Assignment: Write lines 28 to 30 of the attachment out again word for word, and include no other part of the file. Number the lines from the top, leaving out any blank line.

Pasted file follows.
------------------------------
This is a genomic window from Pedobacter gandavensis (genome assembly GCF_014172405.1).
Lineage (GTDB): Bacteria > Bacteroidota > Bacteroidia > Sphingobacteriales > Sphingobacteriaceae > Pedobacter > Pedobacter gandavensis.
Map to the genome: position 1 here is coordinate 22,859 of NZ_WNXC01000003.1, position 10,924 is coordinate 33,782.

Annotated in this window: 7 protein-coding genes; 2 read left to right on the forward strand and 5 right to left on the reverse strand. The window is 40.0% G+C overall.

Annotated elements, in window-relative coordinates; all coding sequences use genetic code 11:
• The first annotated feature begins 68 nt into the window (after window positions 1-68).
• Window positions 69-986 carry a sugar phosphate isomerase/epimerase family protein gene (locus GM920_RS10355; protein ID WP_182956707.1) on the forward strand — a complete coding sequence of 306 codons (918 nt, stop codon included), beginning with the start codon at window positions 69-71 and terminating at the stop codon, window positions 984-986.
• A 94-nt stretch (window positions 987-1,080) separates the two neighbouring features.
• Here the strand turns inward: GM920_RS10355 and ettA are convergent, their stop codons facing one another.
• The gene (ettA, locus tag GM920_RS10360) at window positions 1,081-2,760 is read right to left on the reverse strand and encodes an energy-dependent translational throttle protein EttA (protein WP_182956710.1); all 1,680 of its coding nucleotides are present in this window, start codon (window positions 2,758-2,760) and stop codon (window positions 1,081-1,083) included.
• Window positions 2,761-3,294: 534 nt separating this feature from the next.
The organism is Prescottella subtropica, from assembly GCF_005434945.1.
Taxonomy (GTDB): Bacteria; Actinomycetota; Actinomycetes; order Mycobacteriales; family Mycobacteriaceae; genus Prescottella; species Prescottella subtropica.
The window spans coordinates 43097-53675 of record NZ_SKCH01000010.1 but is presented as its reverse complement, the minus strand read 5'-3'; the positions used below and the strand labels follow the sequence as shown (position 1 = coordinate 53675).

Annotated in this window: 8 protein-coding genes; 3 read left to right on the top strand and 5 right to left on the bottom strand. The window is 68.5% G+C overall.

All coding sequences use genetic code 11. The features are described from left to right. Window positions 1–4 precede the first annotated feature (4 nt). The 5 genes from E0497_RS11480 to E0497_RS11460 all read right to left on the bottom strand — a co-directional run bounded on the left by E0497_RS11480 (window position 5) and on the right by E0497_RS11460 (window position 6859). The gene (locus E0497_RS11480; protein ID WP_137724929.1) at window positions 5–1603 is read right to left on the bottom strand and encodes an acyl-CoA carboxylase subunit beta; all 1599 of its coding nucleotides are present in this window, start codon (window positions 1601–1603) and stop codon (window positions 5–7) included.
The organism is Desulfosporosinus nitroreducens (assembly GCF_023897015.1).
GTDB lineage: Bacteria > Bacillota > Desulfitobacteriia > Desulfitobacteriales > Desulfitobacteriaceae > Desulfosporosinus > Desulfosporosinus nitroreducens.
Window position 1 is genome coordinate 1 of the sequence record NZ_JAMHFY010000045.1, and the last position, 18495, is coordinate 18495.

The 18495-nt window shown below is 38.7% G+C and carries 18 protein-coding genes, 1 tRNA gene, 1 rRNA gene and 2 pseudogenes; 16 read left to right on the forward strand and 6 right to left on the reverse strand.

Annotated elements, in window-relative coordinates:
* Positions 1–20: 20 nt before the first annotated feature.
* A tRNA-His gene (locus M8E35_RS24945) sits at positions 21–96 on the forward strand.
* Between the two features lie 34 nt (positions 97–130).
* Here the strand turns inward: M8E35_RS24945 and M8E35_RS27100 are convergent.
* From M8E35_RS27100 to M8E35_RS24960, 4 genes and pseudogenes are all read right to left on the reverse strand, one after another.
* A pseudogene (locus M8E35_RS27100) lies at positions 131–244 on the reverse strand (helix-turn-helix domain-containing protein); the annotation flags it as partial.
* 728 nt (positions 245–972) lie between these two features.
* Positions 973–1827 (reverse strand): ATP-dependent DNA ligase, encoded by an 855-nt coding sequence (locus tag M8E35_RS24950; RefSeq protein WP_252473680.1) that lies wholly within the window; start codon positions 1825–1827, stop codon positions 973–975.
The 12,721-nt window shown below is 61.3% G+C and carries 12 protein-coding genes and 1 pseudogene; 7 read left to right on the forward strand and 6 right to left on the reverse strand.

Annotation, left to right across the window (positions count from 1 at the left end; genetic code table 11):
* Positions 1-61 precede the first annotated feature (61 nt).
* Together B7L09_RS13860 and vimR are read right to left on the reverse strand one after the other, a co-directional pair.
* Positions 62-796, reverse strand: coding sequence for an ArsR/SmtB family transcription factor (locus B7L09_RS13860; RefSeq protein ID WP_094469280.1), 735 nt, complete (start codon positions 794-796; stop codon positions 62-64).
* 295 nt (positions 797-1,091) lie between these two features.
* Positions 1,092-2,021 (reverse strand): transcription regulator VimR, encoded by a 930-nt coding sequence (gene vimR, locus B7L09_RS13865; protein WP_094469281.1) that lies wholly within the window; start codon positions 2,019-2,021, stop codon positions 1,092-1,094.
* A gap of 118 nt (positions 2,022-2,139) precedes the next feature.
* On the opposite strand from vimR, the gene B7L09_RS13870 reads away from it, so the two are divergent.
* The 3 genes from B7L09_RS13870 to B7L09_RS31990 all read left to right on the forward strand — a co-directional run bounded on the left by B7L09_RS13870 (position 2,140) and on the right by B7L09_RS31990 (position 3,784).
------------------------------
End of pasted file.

* 728 nt (positions 245–972) lie between these two features.
* Positions 973–1827 (reverse strand): ATP-dependent DNA ligase, encoded by an 855-nt coding sequence (locus tag M8E35_RS24950; RefSeq protein WP_252473680.1) that lies wholly within the window; start codon positions 1825–1827, stop codon positions 973–975.
The 12,721-nt window shown below is 61.3% G+C and carries 12 protein-coding genes and 1 pseudogene; 7 read left to right on the forward strand and 6 right to left on the reverse strand.